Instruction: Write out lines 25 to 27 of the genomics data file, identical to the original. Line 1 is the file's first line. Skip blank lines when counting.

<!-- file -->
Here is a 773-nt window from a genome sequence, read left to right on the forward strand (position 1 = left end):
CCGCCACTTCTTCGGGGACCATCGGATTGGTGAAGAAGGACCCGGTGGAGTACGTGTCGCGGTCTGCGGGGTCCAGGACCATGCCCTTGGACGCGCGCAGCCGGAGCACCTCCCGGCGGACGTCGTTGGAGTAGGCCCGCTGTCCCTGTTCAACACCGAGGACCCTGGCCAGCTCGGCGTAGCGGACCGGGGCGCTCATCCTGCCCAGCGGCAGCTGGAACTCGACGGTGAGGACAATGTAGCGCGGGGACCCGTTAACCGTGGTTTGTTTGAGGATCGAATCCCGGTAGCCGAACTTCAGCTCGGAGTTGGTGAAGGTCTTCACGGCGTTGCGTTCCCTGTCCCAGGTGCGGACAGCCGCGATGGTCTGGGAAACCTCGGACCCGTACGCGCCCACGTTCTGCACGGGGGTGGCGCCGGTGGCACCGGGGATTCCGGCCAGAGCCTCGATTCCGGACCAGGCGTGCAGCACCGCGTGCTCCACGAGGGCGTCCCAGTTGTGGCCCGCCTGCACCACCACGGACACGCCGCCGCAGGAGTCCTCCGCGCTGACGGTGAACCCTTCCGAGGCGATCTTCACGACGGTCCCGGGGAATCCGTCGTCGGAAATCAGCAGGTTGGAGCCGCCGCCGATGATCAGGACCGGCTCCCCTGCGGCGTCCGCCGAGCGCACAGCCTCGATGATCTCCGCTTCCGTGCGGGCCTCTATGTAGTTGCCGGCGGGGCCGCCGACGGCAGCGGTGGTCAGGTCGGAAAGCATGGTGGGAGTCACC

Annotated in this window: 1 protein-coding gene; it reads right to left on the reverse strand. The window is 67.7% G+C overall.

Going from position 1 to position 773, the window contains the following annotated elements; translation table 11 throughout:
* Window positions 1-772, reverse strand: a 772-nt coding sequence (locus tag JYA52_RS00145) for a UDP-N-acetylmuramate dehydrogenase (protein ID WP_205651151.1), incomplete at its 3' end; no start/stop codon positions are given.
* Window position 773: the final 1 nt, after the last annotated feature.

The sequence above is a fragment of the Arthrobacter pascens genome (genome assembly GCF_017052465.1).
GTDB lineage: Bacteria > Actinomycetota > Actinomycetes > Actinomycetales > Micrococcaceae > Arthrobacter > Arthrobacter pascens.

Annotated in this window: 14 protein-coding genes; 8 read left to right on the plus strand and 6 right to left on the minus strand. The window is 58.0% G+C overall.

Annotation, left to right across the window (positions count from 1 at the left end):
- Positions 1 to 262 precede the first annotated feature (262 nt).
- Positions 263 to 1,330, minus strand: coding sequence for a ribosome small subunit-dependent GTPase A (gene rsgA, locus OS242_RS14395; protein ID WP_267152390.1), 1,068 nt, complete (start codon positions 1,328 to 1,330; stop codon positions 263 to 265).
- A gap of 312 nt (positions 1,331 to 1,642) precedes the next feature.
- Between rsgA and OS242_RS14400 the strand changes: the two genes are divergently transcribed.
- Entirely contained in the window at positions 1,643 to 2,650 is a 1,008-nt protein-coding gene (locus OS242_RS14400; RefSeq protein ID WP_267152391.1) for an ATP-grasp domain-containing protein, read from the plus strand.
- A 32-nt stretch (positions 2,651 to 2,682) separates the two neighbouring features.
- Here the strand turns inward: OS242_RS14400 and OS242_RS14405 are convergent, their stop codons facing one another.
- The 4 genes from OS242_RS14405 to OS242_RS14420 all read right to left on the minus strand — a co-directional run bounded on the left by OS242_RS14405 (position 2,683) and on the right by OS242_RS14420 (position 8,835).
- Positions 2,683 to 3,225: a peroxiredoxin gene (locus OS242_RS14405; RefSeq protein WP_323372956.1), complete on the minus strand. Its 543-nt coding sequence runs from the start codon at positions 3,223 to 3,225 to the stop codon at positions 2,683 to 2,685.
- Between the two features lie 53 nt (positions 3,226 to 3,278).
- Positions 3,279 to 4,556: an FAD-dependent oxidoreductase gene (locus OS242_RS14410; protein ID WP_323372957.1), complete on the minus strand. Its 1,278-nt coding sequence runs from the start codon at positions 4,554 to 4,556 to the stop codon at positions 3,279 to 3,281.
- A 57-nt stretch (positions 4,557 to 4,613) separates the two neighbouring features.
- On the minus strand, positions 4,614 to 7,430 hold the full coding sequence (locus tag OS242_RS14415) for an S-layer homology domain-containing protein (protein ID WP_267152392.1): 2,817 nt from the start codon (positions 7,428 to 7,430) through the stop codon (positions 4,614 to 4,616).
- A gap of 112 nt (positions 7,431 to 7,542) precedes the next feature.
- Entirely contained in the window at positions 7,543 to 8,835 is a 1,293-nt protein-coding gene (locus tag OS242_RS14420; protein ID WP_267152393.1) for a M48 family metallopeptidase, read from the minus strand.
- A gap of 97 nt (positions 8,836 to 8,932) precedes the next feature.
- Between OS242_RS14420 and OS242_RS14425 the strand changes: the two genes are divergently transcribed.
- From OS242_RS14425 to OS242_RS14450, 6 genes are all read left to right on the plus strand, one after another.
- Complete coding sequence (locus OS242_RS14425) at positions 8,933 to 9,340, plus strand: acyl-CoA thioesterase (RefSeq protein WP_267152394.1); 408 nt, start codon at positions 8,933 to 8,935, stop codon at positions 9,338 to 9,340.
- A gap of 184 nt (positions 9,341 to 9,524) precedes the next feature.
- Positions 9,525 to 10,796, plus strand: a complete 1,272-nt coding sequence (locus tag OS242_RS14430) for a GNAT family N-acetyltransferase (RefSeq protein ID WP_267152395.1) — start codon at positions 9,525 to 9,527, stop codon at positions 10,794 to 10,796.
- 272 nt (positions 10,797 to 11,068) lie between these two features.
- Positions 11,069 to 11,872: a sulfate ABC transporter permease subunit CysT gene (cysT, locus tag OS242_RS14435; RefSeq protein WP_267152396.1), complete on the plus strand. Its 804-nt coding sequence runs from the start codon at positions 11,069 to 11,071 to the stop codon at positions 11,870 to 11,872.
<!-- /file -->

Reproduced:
- Entirely contained in the window at positions 7,543 to 8,835 is a 1,293-nt protein-coding gene (locus tag OS242_RS14420; protein ID WP_267152393.1) for a M48 family metallopeptidase, read from the minus strand.
- A gap of 97 nt (positions 8,836 to 8,932) precedes the next feature.
- Between OS242_RS14420 and OS242_RS14425 the strand changes: the two genes are divergently transcribed.